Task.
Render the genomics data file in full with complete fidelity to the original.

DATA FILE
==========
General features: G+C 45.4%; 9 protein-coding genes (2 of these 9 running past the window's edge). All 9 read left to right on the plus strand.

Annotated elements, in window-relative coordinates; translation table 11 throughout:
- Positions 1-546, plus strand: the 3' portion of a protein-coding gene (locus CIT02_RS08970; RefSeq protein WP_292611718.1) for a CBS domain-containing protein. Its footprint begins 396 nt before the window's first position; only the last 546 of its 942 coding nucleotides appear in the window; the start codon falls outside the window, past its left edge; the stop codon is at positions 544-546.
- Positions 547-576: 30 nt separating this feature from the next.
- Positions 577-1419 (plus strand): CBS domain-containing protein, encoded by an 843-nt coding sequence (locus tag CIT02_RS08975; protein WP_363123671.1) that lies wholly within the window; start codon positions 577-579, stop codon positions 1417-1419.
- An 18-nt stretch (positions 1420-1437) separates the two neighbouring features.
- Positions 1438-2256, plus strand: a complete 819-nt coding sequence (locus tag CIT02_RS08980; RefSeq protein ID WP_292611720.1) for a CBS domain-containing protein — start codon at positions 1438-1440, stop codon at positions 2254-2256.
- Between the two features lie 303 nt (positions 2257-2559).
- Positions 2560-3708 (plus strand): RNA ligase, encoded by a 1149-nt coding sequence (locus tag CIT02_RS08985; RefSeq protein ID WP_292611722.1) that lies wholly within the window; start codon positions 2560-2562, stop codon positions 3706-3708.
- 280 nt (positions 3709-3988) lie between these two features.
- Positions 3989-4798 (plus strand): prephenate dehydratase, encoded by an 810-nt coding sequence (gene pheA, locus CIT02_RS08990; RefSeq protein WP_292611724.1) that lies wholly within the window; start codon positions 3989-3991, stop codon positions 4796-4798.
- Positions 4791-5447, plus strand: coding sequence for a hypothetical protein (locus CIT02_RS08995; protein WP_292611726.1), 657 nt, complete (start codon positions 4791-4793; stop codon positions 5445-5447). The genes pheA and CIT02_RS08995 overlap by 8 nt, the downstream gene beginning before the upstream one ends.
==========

General features: G+C 45.4%; 9 protein-coding genes (2 of these 9 running past the window's edge). All 9 read left to right on the plus strand.

Annotated elements, in window-relative coordinates; translation table 11 throughout:
- Positions 1-546, plus strand: the 3' portion of a protein-coding gene (locus CIT02_RS08970; RefSeq protein WP_292611718.1) for a CBS domain-containing protein. Its footprint begins 396 nt before the window's first position; only the last 546 of its 942 coding nucleotides appear in the window; the start codon falls outside the window, past its left edge; the stop codon is at positions 544-546.
- Positions 547-576: 30 nt separating this feature from the next.
- Positions 577-1419 (plus strand): CBS domain-containing protein, encoded by an 843-nt coding sequence (locus tag CIT02_RS08975; protein WP_363123671.1) that lies wholly within the window; start codon positions 577-579, stop codon positions 1417-1419.
- An 18-nt stretch (positions 1420-1437) separates the two neighbouring features.
- Positions 1438-2256, plus strand: a complete 819-nt coding sequence (locus tag CIT02_RS08980; RefSeq protein ID WP_292611720.1) for a CBS domain-containing protein — start codon at positions 1438-1440, stop codon at positions 2254-2256.
- Between the two features lie 303 nt (positions 2257-2559).
- Positions 2560-3708 (plus strand): RNA ligase, encoded by a 1149-nt coding sequence (locus tag CIT02_RS08985; RefSeq protein ID WP_292611722.1) that lies wholly within the window; start codon positions 2560-2562, stop codon positions 3706-3708.
- 280 nt (positions 3709-3988) lie between these two features.
- Positions 3989-4798 (plus strand): prephenate dehydratase, encoded by an 810-nt coding sequence (gene pheA, locus CIT02_RS08990; RefSeq protein WP_292611724.1) that lies wholly within the window; start codon positions 3989-3991, stop codon positions 4796-4798.
- Positions 4791-5447, plus strand: coding sequence for a hypothetical protein (locus CIT02_RS08995; protein WP_292611726.1), 657 nt, complete (start codon positions 4791-4793; stop codon positions 5445-5447). The genes pheA and CIT02_RS08995 overlap by 8 nt, the downstream gene beginning before the upstream one ends.